by Lou Mancinelli
“Oh, the blatherers on the TV, yes,” writes Eric Schoeniger, 46, in chapter 19 of his debut novel “The Teahouse by the Tracks,” (Createspace.com, 2011), set in the fictional town of Lower Slaughter, based on the real Ambler, PA.
“But not regular people,” the excerpt continues. “I sometimes hear people making veiled references to race — you know, kind of talking in code. But no one really ‘talks’ about it. I mean, I don’t think I’ve ever had a conversation about race with a black person or an Asian or an Indian, someone from India. Now what about you, Paula? Do people ever talk to you about race?”
“No, not really. I don’t think people are sure what I am anyway.”
The book, written last year at Schoeniger’s Lower Gwynedd home, is the story of five strangers who meet one another after unrelated traumas change their lives.
Janet Charbray, the main character of the novel, is a scatterbrained 62-year-old retired fifth grade history teacher who moves to Southeastern Pennsylvania from Plymouth, MA, after her husband dies. That is where on a whim she opens a teahouse called The Teahouse By The Tracks and meets the characters who come to illuminate the story.
There is Ann Firth, the also 60-something recent widow, Charles Grapnel, Janet’s landlord and neighbor, Ben Shriver, a shy young man who rents Grapnel’s attic, and Paula Pereira, a beautiful young Brazilian who faces deportation. The excerpt above occurs during a dinner party one evening at Grapnel’s home. Janet is speaking to Paula.
As the characters meet one another at Charbray’s teahouse it comes to be a place of refuge from the troubles and sorrow that have plagued the characters’ past and lingers over their uncertain futures. It comes to be the place where they go to talk. A sanctuary for free discussion.
The characters “feel that they can talk more about topics that might not get discussed in the broader community,” Schoeniger explained. After she opens the teahouse, Charbray, for example, begins to come into contact with members of different races she had not been exposed to before.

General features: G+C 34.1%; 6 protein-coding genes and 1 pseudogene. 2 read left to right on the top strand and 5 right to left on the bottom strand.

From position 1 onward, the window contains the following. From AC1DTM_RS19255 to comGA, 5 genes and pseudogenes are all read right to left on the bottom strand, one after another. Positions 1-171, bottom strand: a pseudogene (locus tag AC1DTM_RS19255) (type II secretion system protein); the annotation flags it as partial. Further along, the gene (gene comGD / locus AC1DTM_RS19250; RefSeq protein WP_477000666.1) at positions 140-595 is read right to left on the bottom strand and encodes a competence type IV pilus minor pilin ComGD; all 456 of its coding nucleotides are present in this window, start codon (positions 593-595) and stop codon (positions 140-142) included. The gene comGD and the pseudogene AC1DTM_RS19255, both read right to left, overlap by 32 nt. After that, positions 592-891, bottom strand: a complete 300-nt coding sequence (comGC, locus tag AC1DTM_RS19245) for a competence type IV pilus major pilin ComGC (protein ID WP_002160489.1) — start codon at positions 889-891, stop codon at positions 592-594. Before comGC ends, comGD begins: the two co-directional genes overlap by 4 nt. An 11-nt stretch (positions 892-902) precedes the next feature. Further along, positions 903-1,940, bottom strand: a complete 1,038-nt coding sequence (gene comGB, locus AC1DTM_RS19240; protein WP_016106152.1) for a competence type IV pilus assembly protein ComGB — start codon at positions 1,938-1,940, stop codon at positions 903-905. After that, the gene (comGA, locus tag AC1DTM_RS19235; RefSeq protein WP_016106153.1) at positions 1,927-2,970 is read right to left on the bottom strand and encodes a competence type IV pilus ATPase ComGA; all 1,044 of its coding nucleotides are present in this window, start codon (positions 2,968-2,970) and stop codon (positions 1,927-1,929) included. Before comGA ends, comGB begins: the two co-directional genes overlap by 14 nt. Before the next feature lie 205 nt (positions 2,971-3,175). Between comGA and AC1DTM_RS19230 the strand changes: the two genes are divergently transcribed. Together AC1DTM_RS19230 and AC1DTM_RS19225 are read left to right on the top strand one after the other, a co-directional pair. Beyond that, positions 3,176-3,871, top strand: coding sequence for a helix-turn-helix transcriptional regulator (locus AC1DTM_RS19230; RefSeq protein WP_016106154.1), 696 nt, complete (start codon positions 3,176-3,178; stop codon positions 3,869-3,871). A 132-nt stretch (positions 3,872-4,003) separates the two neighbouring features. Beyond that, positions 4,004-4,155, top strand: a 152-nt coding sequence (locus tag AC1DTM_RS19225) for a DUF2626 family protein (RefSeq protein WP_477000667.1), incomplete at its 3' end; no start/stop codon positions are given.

“I had a fairly rough idea of where I wanted the story to go and where I wanted to end up,” said Schoeniger about the process of writing the novel. “The rest is sort of improvisation.”
After transferring from Bucks County Community College and earning a degree in creative writing from Temple University Ambler in 1987, Schoeniger began to work as a proofreader in Horsham. That is where he met his wife, Jill, also a writer. Schoeniger worked full-time while he studied for his master’s degree from Temple, which he earned in 1991, also in creative writing.
In 1988, with college loans to pay off, he started as a copyeditor for “Digital Age” magazine an information-technology oriented zine, before working his way up to editor-in-chief. He stayed with that publication until 1997. In 1995, he founded “eNT”, a monthly trade journal that covered Microsoft technologies.
“My wife, Jill, and I married while I was in grad school,” he said. “I was already making progress in my career as a magazine editor, so I stuck with that for essentially the next 12 years. But I always sensed that I would return to creative writing, and by about 2005 or so I was spending more and more of my free time writing creatively.
“I had always wanted to be a writer, and always expected that I would write, but for some reason it never occurred to me that you could actually make a living as a poet or a novelist.”
After working for four years as the director of editorial services at Unisys, in 2000 Schoeniger left full-time corporate work to pursue professional freelance writing. During the past decade, he has written more than 100 feature articles, special sections, white papers, case studies and brochures. He has also written scripts for more than 50 marketing videos and more than 100 software demos.
For example, there is his 2004 article, “Transatlantic 100,” written for “UK & USA” magazine, published by the British-American Business Council, that looks at trade between the U.S. and the United Kingdom
“The relationship between the U.S. and the United Kingdom will remain the centerpiece of the transatlantic market,” he concludes the piece with, using a quote from one of his sources.
While today he continues to write articles and perform writing, consulting and custom publishing services, since 2005, Schoeniger has revamped a once dormant desire to write in the creative form.
In grad school, Schoeniger focused on poetry but these days writes more short fiction or novels. In addition to “The Teahouse by the Tracks,” Schoeniger has written two middle-grade children’s novels.
After unsuccessful attempts to publish his children’s novels and “The Teahouse by the Tracks,” Schoeniger opted to self-publish his debut novel through createspace.com, an Amazon.com affiliate. It was released Oct. 26.
“I think most writers and artists of any kind struggle with confidence,” said Schoeniger about believing in one’s abilities as a writer. “On the one hand, you must believe in your talents, or you wouldn’t keep trying to exercise them. On the other hand, it can be very difficult to get published, and that certainly undermines your confidence. I suspect that many of the writers who are successful are simply those who keep plugging away at it.”
“The Teahouse by the Tracks” is available online at Amazon.com (ISBN: 0615529607) as well as for the Kindle. For more information about Eric Schoeniger visit www.ericschoeniger.com, email firstname.lastname@example.org, or call 215-641-1949.
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